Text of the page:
What does one do with this newfound perspective? Well, for starters, when we come to this part of the Lord’s Prayer, we think and reflect first that “bread” = “Jesus’ body” and daily bread, at a minimum, means the word of God or Gospel, prayer and, at its true maximum, means both the word of God or Gospel, prayer AND communion, the sacrament Christ himself instituted at the Last Supper. Remember how difficult it was for even the apostles to accept this teaching of Christ’s, which sounded like nothing more than cannibalism? Yet the apostles followed their intuition or divine guidance and continued to follow Jesus, though they could not fully understand what he was saying. They stayed with Jesus. So for those that grapple with that part of our faith that is transubstantiation, we merely echo Simon Peter’s words here in John 6:69-70, “Lord, to whom shall we go? Thou hast words of everlasting life and we have come to believe and to know that thou art the Christ, the Son of God.”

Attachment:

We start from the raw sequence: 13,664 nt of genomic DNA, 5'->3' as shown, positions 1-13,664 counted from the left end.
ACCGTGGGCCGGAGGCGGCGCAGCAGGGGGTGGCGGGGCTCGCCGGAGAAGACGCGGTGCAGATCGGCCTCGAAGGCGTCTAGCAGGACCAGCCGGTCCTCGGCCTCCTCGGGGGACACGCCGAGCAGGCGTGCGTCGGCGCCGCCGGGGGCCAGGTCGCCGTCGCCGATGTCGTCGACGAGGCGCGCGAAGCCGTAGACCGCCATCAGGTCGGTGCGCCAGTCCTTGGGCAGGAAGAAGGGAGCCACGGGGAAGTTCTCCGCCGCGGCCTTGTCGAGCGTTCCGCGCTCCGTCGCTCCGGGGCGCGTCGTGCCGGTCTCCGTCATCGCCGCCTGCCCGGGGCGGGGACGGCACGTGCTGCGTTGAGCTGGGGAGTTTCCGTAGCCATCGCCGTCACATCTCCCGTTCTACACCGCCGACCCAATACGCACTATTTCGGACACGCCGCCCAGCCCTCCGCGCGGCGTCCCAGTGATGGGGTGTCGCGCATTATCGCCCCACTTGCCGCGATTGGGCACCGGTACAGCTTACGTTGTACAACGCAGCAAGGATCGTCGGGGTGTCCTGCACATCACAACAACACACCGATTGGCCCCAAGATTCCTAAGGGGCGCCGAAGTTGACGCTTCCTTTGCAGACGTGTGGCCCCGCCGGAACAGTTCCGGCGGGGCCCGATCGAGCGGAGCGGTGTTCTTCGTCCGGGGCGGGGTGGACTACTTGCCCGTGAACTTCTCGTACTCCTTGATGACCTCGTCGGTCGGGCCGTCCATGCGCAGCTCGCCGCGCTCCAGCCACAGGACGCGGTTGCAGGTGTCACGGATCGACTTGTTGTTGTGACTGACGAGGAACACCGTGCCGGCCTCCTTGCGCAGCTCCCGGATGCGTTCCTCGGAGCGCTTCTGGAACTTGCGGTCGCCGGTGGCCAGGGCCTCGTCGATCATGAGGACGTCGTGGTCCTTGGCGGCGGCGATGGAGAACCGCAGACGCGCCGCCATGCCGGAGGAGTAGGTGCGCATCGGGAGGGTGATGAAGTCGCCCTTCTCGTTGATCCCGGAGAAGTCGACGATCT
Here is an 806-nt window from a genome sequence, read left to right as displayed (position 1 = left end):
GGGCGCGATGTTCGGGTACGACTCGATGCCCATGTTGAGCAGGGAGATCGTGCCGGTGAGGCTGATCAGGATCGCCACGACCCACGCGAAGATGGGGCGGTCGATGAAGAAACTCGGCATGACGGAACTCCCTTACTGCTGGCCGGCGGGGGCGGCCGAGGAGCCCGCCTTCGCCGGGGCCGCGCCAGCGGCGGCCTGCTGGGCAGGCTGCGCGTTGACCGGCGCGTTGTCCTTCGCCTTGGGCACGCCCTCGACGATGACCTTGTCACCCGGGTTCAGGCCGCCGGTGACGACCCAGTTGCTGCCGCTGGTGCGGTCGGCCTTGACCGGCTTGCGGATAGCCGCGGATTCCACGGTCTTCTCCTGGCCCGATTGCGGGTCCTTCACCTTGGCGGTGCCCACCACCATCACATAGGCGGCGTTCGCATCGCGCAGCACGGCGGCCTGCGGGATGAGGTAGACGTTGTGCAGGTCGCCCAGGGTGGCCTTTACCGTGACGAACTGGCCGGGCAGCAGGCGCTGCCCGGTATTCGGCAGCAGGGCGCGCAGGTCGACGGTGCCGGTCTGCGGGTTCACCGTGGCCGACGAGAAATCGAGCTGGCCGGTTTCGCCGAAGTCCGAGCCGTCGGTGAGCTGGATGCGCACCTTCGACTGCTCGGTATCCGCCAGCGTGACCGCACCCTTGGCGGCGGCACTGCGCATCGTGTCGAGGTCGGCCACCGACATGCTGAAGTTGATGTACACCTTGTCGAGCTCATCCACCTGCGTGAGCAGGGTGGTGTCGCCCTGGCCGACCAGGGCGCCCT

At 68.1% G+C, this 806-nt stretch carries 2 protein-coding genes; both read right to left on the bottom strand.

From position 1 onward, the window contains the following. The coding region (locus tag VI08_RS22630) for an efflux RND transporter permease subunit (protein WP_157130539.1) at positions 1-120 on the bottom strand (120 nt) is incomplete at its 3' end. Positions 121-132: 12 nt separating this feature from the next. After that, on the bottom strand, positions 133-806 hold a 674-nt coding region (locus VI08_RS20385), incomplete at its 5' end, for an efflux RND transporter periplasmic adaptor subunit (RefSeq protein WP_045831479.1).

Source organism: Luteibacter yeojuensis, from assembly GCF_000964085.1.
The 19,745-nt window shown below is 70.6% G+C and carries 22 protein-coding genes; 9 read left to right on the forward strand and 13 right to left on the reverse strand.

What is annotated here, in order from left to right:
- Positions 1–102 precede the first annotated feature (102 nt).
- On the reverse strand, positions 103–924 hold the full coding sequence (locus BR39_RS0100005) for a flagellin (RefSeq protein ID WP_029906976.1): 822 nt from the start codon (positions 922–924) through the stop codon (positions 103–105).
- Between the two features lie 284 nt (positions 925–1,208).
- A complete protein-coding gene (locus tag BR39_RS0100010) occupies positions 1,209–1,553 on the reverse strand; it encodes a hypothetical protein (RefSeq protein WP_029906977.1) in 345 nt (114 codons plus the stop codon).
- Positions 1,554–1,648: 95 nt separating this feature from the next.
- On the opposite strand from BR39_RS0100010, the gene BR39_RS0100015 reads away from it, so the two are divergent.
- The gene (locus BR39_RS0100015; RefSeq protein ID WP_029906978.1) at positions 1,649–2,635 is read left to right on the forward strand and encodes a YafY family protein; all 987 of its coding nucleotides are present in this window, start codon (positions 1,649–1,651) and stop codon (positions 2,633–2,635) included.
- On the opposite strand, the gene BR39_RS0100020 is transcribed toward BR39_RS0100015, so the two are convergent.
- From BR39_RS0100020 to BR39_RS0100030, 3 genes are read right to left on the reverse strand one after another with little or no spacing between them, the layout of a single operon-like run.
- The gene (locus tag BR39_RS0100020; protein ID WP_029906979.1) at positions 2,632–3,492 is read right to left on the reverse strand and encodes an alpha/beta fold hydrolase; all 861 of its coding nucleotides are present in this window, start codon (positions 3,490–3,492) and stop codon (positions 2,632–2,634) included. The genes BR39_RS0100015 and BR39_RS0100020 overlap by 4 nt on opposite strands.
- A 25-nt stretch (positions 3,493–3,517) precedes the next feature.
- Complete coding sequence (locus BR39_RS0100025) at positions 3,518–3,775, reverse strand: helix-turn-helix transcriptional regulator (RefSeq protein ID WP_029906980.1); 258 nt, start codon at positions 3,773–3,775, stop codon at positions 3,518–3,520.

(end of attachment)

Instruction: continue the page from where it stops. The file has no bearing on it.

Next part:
Translation: Read the Gospel daily, even if only for 4 minutes in the morning and 3 minutes at night, pray AND work towards receiving Communion weekly on the sabbath at Mass and, when possible, any additional days we are able. And know, with faith, simply because Jesus said so, that he, Jesus Christ, is “our daily bread.” 

The Lamb of God is returning as the Lion of Judah. Are ye prepared? 

This article is dedicated to Clare Rose Consiglio (right), who passed Jan. 18, age 57. We knew Clare, prayed with her, learned from her, and were inspired by her. She was a virtuous woman of great love and faith, and is greatly missed. -- Daniel McLaughlin

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Tags: ash wednesday, faith, lent, theology